Tuesday, May 26, 2020

Pandeiro notation

When I first started learning how to play pandeiro I had a couple of DVDs and books that, despite having great content, employed some unnecessarily complicated notation.  I continued to use this style in my own transcribing/writing until recently when I saw some videos by Junior and Thiago Viégas of the Aprendendo Percussão channel on YouTube.  They use a simpler notation style that is much easier to read.  Most of their channel is in Portuguese, so I thought I'd give you a little breakdown as I have a few pandeiro transcriptions in the works that I'm going to start posting here.

There are four basic sounds, each of which can be played two ways; with the fingertips or top part of the hand, and the thumb or heel of the hand.

The jingle sound is notated with a headless stem.  This was the biggest improvement on the old style of notation.  The jingles get played a lot as they often act as a ride cymbal.  Having no notehead allows us to see clearly where the jingles are being played, and therefore how the drum is moving, but also makes the other notes stand out more clearly.  This one looks pretty strange isolated like this, but it will make more sense when you see it in context.

Jingle with fingertips

Jingle with heel

The bass sound is depicted with a standard notehead.  To mute it the notehead is placed in parentheses.

Open bass with fingertips

Open bass with thumb

Muted bass with fingertips

Muted bass with thumb

The slap sound is most often played with an open-handed slap, leading with the fingertips.  It can also be played leading with the heel but it's more difficult to get clean, sharp slap, so you won't see it that often.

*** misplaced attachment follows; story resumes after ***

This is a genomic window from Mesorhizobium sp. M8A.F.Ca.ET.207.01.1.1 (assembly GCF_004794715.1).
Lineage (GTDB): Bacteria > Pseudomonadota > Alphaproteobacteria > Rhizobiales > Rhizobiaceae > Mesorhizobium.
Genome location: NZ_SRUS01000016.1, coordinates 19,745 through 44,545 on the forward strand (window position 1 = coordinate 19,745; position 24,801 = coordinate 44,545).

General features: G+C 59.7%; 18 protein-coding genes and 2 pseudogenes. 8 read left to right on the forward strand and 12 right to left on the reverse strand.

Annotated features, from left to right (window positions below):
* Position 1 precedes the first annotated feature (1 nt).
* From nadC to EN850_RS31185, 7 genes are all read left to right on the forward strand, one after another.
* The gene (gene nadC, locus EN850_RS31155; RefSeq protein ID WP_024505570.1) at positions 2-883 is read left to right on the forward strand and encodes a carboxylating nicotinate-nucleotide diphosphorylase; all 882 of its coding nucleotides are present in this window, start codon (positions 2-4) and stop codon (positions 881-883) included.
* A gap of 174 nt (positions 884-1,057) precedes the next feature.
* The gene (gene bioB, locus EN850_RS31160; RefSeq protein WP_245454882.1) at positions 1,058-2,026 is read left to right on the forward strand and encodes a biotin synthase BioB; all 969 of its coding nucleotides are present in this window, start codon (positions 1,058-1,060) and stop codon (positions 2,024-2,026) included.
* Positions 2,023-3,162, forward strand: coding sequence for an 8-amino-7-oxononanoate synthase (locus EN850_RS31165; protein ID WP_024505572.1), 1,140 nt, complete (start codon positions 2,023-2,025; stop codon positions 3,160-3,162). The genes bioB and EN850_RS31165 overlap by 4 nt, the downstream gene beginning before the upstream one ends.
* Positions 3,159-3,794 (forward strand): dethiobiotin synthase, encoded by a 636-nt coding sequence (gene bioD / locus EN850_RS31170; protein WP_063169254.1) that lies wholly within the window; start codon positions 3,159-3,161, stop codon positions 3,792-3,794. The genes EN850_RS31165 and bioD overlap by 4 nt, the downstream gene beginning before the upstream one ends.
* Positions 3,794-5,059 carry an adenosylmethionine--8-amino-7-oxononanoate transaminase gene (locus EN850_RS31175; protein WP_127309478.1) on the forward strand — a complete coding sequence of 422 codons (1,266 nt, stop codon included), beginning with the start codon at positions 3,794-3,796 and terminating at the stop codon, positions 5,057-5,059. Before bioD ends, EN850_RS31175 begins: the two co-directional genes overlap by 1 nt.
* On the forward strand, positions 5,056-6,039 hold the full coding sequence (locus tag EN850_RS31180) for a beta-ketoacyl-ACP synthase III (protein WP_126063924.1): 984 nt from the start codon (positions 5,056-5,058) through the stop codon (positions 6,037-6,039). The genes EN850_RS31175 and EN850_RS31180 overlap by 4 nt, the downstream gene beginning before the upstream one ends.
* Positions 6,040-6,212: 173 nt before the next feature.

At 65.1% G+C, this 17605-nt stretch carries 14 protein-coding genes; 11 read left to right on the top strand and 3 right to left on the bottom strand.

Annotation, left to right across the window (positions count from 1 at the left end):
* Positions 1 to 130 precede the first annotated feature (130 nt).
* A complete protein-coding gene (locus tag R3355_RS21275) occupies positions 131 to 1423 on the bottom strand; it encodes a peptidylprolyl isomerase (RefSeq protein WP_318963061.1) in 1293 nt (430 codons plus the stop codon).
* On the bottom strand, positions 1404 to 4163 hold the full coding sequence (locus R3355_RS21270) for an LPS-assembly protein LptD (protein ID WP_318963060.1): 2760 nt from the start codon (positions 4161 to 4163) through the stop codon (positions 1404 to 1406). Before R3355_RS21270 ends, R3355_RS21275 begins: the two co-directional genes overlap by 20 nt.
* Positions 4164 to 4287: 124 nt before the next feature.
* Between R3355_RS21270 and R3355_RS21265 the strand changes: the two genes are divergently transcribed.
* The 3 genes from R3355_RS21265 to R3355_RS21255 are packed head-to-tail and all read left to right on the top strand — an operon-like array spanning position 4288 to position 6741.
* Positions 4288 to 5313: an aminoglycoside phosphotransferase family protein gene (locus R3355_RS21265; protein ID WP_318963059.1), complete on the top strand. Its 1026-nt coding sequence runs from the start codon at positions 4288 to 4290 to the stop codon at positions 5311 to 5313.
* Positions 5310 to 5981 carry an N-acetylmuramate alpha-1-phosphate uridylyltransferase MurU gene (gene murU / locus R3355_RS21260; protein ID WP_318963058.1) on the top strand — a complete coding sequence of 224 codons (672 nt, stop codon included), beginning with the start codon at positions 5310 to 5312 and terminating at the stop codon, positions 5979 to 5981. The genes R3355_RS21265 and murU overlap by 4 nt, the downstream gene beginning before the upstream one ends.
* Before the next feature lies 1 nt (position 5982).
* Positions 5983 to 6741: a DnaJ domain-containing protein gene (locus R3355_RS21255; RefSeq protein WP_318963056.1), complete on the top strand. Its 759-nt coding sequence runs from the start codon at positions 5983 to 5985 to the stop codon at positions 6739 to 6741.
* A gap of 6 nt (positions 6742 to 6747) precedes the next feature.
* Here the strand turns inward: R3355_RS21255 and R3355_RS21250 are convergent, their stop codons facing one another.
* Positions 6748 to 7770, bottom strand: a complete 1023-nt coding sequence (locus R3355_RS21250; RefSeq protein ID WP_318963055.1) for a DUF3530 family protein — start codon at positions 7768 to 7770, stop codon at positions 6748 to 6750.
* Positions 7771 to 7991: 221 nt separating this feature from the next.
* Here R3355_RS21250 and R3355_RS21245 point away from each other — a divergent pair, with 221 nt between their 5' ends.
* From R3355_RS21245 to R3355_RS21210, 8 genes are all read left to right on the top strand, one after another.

Slap leading with fingers

Slap leading with heel

Here are the various sounds in context.  First, the simplest way to play samba on the pandeiro, and the pattern that most people learn first:

The pattern starts with the lower part of the hand and never stops alternating, so the drum just continues back and forth.  We can keep this same motion, but add a slap before the open bass sound, emulating a ripique:

One more without having to change directions; add an open bass with the fingertips just before the muted bass sound on beat one:

Now, the first direction change.  Technically, in terms of the different tones, this one is the same as the previous example.  But here we play the pickup note with the thumb.  This is a more traditional way to play, and is also more common on nylon pandeiro.  The version above is a more modern way of playing, popularized by players like Marcos Suzano.

Finally, here's a two-bar phrase that incorporates some third surdo language.

In the transcription I am going to post in a few days you'll see a different style of playing with a lot more syncopation that does not require the drum to be in constant motion.

1 comment:

  1. Hello Adam ! Let me start by congratulating you for your nice and interesting article. I love making transcriptions of brasilian guitar music and transcribing the pandeiro has been an interest and a frustration for me.
    I would like to ask you a couple of questions
    1) Which software package supports this notation for pandeiro that you are showing?
    2) I could not find in GuitarPro's drum kit ( based in GeneralMidi drum kit) all the sounds needed to playback a score of pandeiro. What do you use ? Do you have any library of pandeiro samples?
    3) Have you attempted to write a score of paneiro and get it played back by a computer? which notation software and sound source did you use in such case?